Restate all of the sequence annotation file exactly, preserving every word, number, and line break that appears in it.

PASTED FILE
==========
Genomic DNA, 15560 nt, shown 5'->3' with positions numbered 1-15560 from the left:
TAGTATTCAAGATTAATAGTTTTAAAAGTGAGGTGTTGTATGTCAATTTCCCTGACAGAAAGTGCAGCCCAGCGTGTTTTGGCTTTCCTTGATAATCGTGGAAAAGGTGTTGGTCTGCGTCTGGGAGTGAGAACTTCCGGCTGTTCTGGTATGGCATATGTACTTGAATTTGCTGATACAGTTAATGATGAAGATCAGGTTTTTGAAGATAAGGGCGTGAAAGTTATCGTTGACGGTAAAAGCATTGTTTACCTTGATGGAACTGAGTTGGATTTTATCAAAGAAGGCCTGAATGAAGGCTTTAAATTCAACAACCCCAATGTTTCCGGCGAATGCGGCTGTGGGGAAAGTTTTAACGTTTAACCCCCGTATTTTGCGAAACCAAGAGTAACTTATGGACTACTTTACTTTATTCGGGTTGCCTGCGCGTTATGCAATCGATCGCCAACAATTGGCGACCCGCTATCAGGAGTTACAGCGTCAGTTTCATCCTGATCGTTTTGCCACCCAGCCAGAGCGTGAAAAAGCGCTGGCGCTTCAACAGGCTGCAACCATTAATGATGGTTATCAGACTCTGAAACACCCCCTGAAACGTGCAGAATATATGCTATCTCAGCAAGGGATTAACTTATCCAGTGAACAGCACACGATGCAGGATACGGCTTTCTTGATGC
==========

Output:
Genomic DNA, 15560 nt, shown 5'->3' with positions numbered 1-15560 from the left:
TAGTATTCAAGATTAATAGTTTTAAAAGTGAGGTGTTGTATGTCAATTTCCCTGACAGAAAGTGCAGCCCAGCGTGTTTTGGCTTTCCTTGATAATCGTGGAAAAGGTGTTGGTCTGCGTCTGGGAGTGAGAACTTCCGGCTGTTCTGGTATGGCATATGTACTTGAATTTGCTGATACAGTTAATGATGAAGATCAGGTTTTTGAAGATAAGGGCGTGAAAGTTATCGTTGACGGTAAAAGCATTGTTTACCTTGATGGAACTGAGTTGGATTTTATCAAAGAAGGCCTGAATGAAGGCTTTAAATTCAACAACCCCAATGTTTCCGGCGAATGCGGCTGTGGGGAAAGTTTTAACGTTTAACCCCCGTATTTTGCGAAACCAAGAGTAACTTATGGACTACTTTACTTTATTCGGGTTGCCTGCGCGTTATGCAATCGATCGCCAACAATTGGCGACCCGCTATCAGGAGTTACAGCGTCAGTTTCATCCTGATCGTTTTGCCACCCAGCCAGAGCGTGAAAAAGCGCTGGCGCTTCAACAGGCTGCAACCATTAATGATGGTTATCAGACTCTGAAACACCCCCTGAAACGTGCAGAATATATGCTATCTCAGCAAGGGATTAACTTATCCAGTGAACAGCACACGATGCAGGATACGGCTTTCTTGATGC